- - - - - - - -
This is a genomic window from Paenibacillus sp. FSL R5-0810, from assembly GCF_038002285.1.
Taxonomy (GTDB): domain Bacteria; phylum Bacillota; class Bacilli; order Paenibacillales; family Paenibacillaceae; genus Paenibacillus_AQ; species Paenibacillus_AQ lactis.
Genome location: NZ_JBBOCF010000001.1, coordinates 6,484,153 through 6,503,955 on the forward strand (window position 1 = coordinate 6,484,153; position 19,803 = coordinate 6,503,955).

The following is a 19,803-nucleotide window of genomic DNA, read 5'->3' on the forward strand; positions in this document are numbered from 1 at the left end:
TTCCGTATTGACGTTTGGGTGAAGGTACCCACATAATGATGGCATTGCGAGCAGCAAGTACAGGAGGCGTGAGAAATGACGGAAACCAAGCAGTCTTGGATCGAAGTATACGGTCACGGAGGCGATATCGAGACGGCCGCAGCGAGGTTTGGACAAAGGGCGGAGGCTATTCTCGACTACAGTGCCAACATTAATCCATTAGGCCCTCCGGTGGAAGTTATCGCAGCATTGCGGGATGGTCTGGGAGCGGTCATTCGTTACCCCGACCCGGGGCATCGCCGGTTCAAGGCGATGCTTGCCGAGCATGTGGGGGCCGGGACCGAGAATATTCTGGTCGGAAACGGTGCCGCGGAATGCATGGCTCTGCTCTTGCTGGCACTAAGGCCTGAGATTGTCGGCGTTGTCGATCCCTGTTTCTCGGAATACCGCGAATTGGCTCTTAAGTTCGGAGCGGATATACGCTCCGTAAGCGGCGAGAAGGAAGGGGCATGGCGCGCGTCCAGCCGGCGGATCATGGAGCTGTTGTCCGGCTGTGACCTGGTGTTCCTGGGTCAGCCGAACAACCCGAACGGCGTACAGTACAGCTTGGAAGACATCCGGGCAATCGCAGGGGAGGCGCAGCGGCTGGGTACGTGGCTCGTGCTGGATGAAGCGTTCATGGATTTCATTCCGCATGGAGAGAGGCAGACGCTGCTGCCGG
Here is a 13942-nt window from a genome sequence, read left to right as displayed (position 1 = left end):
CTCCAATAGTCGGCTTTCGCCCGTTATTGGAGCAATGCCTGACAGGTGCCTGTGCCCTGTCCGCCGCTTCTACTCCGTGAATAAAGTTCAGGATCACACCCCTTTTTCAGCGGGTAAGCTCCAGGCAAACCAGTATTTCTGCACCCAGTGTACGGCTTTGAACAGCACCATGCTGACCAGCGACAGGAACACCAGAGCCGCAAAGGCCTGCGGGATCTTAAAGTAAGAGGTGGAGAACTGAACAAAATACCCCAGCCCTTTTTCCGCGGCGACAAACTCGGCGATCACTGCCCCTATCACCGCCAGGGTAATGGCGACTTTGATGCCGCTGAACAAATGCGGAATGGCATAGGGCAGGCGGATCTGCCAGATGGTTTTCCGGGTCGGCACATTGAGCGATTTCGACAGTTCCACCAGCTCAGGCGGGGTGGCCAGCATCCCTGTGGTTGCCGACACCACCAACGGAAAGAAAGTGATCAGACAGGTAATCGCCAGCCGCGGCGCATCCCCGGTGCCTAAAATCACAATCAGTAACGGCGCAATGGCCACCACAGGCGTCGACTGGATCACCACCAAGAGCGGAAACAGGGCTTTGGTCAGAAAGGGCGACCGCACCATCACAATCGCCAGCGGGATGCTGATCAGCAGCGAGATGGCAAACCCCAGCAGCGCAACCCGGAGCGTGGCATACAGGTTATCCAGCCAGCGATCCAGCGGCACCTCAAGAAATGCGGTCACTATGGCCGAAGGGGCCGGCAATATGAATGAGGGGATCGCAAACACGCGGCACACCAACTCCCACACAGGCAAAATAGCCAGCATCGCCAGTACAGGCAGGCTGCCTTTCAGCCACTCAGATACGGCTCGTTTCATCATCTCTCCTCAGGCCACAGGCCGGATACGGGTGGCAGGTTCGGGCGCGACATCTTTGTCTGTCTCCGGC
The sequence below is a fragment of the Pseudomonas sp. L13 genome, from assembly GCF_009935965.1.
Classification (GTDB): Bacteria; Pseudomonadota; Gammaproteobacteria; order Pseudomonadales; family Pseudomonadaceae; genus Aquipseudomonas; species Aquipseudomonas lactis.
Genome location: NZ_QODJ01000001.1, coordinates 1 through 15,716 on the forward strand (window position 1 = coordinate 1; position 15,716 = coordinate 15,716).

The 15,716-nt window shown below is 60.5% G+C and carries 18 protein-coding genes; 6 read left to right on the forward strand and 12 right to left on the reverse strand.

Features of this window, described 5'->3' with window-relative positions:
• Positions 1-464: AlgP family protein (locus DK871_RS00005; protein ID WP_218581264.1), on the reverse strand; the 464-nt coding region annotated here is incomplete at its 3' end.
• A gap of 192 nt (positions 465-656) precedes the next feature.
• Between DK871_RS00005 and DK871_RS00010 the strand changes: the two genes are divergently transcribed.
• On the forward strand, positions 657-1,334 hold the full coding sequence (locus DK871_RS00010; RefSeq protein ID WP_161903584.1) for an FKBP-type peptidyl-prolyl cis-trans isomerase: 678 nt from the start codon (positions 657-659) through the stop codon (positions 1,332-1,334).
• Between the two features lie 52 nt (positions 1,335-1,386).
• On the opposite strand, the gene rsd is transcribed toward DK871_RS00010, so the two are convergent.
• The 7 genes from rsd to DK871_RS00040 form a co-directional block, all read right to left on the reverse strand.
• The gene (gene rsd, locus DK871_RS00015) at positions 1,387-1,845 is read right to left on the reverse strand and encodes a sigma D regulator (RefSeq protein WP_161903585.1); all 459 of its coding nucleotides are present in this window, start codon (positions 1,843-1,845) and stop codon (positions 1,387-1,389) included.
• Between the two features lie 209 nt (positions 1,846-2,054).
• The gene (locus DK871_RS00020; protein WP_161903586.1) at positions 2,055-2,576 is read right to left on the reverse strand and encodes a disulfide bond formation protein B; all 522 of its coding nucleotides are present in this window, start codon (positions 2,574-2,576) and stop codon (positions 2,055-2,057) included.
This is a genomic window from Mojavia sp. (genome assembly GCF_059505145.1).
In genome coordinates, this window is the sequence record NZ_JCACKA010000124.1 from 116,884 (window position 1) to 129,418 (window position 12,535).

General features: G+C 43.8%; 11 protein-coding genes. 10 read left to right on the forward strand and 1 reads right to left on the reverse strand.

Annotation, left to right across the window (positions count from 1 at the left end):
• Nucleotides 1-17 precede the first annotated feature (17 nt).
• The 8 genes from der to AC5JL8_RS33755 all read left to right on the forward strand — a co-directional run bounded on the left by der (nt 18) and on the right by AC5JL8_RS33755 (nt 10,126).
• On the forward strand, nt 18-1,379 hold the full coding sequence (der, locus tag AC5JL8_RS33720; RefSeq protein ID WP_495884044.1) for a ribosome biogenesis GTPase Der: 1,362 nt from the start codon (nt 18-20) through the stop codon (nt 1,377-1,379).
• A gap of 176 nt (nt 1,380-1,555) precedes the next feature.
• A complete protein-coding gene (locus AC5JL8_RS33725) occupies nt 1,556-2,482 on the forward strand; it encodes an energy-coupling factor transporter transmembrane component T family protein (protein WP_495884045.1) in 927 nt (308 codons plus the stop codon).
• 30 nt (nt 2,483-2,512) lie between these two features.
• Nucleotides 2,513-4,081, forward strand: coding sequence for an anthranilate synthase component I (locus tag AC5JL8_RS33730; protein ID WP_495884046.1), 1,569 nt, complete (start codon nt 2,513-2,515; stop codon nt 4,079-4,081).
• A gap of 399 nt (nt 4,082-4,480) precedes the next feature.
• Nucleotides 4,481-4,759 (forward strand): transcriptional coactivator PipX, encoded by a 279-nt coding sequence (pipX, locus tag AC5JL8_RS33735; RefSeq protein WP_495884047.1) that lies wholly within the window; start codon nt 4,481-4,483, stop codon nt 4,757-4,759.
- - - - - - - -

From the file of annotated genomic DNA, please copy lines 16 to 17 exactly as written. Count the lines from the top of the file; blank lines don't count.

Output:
• On the forward strand, positions 657-1,334 hold the full coding sequence (locus DK871_RS00010; RefSeq protein ID WP_161903584.1) for an FKBP-type peptidyl-prolyl cis-trans isomerase: 678 nt from the start codon (positions 657-659) through the stop codon (positions 1,332-1,334).
• Between the two features lie 52 nt (positions 1,335-1,386).